Winners of the CrossFit Total Challenge Today is the last day of January, 2012. A 2007 study by Richard Wisemen from the University of Bristol involving 3,000 people showed that 88% of those who set New Year resolutions fail, despite the fact that 52% of the study's participants were confident of success at the beginning. Other sources point to most resolutions not surviving into February.

In my experience, the culprit is often the size and complexity of the resolution, and the number of interconnected resolutions. Many of us pick huge goals,  or super-complex goals that require other sub-goals to happen. For example, "I'm going to get back down to a size 6, go for a run 5 times a week, and run the Colfax Marathon in May."

Think of the number of moving pieces required to make this happen! The first has a strong dietary and an additional exercise component. Based on the success of those, you may or may not be running  5 times a week, and based on a few months of success at the first two, you may or may not be in shape to run Colfax in May.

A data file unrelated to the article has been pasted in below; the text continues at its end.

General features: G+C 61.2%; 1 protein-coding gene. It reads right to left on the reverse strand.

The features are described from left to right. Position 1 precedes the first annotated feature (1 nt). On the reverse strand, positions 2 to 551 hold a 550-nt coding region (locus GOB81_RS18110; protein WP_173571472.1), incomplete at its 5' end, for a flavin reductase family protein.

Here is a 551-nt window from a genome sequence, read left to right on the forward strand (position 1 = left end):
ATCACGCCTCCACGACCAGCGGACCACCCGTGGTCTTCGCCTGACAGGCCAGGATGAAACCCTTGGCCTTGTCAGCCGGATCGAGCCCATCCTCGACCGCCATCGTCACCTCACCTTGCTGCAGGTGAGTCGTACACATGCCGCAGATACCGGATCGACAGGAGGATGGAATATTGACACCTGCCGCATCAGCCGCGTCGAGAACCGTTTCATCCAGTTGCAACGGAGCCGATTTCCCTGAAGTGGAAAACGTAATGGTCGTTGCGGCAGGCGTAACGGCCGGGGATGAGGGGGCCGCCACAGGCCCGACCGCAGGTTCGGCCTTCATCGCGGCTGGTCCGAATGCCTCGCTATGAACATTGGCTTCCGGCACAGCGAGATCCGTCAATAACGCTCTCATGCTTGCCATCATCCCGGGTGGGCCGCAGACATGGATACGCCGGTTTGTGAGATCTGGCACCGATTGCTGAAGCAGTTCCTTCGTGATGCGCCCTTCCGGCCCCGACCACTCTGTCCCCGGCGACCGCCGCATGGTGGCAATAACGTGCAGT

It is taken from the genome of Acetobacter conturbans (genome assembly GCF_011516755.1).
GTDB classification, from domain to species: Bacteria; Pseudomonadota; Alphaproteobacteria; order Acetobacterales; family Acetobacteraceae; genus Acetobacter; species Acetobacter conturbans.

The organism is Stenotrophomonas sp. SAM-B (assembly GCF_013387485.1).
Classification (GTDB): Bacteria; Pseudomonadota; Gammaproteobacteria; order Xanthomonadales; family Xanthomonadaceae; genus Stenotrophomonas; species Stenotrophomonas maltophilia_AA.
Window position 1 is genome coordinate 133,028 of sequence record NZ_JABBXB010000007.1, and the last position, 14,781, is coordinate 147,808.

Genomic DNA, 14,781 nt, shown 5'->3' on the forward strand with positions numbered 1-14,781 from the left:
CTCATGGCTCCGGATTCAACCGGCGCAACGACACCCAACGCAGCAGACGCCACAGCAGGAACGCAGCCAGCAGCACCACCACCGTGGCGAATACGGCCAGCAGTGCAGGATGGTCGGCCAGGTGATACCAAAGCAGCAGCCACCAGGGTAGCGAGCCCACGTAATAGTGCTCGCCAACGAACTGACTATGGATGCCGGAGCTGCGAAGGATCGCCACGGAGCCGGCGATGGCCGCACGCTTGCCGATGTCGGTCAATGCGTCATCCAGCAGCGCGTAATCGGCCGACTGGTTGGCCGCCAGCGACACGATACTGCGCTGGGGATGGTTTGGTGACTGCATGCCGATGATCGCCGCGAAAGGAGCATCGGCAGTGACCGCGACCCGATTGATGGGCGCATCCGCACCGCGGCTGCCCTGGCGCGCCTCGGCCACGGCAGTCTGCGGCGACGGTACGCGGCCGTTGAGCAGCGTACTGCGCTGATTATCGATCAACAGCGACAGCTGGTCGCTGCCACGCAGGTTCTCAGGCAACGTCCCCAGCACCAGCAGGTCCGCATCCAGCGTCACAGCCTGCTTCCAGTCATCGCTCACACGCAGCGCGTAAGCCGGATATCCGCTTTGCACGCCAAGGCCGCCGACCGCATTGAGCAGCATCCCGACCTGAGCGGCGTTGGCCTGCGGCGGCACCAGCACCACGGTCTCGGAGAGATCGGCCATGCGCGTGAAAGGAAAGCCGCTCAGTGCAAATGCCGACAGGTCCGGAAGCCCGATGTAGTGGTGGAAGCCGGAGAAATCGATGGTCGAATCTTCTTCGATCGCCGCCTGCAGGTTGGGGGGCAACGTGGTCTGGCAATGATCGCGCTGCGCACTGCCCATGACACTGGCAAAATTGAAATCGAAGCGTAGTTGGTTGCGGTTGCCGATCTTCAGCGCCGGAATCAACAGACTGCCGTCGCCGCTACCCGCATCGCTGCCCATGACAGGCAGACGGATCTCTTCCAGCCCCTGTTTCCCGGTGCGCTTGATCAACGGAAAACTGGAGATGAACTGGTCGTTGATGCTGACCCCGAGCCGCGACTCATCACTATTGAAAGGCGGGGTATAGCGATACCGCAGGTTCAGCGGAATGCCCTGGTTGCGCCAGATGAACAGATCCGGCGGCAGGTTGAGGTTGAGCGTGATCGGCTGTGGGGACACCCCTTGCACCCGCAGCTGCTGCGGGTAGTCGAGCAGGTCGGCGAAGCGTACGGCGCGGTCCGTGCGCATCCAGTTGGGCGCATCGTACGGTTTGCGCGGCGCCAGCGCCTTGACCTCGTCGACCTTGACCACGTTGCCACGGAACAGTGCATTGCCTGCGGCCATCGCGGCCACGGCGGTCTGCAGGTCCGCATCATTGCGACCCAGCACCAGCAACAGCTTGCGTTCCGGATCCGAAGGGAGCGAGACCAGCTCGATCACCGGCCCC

It's like Jenga - any one of the pieces will cause the whole thing to crumble.  Solution? Baby steps. Small is sustainable. Overarching is a recipe for failure. Rather than go from one run a month to 5 a week, move from one a month to one a week. That's a 400% improvement over where you were - and much more sustainable than the 20,000% improvement you initially planned on.

Re-assess every 21 days - the length of time psychologists have determined is REQUIRED for a new habit to take root. Until you have hit 21 days, don't change anything.

If your New Year's resolution is on the rock's or already dead, start fresh, with baby steps. I promise, it will work.

Workout of the Day for 1/31/2012 Strength: Parallettes WOD: AMRAP 9 minutes 20 Double Unders 3 Squat Clean Bodyweight 6 Handstand Pushup


Mobility WOD: How to Stretch your Back: